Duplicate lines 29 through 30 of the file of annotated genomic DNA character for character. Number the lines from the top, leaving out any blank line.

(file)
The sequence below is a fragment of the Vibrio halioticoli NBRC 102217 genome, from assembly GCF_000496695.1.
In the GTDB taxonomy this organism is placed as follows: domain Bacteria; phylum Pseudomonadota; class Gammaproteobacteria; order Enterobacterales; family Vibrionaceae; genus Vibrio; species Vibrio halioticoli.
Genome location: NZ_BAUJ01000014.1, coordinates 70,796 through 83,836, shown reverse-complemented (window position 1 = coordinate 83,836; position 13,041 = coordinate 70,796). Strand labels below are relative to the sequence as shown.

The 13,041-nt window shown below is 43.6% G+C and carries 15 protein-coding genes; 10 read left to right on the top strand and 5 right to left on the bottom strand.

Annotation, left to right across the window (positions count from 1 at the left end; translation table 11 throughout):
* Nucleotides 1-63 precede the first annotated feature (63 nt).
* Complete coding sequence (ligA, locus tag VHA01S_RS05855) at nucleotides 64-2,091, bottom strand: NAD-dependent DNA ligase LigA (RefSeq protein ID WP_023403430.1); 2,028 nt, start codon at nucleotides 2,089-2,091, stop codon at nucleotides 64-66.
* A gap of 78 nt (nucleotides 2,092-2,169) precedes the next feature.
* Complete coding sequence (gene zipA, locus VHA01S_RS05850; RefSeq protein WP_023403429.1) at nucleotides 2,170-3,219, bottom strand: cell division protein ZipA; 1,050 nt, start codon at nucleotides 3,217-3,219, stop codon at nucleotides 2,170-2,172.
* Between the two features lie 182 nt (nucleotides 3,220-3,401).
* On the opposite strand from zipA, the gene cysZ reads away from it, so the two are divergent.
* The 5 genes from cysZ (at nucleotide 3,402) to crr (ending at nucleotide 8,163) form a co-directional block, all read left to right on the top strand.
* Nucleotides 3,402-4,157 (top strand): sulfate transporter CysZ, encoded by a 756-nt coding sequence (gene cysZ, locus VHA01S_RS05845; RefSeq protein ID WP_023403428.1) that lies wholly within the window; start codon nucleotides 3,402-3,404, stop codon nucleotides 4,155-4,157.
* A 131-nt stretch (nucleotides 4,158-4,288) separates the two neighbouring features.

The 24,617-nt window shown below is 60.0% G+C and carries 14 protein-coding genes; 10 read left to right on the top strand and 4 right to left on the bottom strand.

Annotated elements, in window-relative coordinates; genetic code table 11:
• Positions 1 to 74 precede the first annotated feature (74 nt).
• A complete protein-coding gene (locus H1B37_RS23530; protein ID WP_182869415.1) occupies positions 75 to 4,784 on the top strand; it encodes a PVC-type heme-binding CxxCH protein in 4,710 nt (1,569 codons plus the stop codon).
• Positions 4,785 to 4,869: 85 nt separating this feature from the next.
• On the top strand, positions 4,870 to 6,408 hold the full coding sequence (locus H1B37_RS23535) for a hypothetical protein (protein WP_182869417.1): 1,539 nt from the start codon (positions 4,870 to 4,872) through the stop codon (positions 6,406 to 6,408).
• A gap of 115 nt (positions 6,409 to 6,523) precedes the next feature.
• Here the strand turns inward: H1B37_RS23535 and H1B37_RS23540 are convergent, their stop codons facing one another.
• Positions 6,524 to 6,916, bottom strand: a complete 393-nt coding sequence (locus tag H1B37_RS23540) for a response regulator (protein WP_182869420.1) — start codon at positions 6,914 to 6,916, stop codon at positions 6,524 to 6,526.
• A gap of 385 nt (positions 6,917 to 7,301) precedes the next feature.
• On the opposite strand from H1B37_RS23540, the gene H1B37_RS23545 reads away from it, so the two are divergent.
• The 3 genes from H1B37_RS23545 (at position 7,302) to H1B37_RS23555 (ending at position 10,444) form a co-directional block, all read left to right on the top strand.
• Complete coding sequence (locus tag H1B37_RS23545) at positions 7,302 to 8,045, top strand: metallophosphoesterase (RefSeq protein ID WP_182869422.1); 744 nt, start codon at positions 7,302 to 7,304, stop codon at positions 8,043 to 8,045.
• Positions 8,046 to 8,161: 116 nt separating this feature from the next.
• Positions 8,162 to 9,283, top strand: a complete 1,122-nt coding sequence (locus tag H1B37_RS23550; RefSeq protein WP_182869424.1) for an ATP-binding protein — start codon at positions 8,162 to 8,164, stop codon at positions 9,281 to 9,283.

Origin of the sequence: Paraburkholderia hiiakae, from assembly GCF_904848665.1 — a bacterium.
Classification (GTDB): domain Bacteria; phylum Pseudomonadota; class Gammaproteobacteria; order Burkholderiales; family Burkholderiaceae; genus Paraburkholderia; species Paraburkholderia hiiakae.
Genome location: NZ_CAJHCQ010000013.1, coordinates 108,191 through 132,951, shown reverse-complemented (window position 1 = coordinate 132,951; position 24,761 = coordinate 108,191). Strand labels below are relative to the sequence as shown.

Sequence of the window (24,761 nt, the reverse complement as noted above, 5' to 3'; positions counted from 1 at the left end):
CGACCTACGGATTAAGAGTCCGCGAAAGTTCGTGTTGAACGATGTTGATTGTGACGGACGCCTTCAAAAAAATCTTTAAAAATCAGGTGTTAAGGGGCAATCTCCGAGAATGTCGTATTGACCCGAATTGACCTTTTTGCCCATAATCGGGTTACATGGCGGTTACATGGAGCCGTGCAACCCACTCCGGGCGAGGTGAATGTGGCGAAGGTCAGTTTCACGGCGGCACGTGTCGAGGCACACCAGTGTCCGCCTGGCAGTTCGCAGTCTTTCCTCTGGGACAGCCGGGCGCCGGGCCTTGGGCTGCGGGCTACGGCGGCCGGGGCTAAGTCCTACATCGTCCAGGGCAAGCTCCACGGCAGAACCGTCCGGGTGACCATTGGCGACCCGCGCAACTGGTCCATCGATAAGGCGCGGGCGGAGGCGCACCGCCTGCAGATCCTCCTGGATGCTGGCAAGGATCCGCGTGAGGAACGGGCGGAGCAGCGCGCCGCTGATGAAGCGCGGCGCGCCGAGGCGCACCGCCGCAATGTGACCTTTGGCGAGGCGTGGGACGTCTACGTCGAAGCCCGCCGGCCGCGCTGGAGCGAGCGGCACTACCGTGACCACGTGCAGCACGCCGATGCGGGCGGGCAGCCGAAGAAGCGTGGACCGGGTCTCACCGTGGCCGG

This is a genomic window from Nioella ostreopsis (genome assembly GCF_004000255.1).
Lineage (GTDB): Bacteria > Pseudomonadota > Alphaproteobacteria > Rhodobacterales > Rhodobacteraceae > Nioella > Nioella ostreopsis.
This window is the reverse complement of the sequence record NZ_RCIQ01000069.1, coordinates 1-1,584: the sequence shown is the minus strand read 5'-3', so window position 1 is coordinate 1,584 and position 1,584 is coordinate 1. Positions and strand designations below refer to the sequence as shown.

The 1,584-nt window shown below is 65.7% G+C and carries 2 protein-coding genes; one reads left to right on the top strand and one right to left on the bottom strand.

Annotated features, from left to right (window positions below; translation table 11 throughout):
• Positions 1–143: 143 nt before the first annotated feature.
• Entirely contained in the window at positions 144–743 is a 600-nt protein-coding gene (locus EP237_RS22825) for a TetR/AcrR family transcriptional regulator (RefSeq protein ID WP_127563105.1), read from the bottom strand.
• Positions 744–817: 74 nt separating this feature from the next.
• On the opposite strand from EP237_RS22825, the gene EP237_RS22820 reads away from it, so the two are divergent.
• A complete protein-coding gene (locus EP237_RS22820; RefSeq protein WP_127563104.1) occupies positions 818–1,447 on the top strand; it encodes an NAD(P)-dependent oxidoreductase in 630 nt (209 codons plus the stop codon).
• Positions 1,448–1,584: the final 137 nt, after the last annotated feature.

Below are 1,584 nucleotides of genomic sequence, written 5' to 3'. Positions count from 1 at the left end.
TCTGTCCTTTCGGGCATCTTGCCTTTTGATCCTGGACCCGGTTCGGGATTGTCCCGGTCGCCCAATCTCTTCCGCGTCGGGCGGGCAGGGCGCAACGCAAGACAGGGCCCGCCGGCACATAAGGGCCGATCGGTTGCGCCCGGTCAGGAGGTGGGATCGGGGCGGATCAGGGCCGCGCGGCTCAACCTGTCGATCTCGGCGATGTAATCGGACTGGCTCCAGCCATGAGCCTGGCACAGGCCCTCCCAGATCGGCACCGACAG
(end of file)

• Positions 8,162 to 9,283, top strand: a complete 1,122-nt coding sequence (locus tag H1B37_RS23550; RefSeq protein WP_182869424.1) for an ATP-binding protein — start codon at positions 8,162 to 8,164, stop codon at positions 9,281 to 9,283.

Origin of the sequence: Paraburkholderia hiiakae, from assembly GCF_904848665.1 — a bacterium.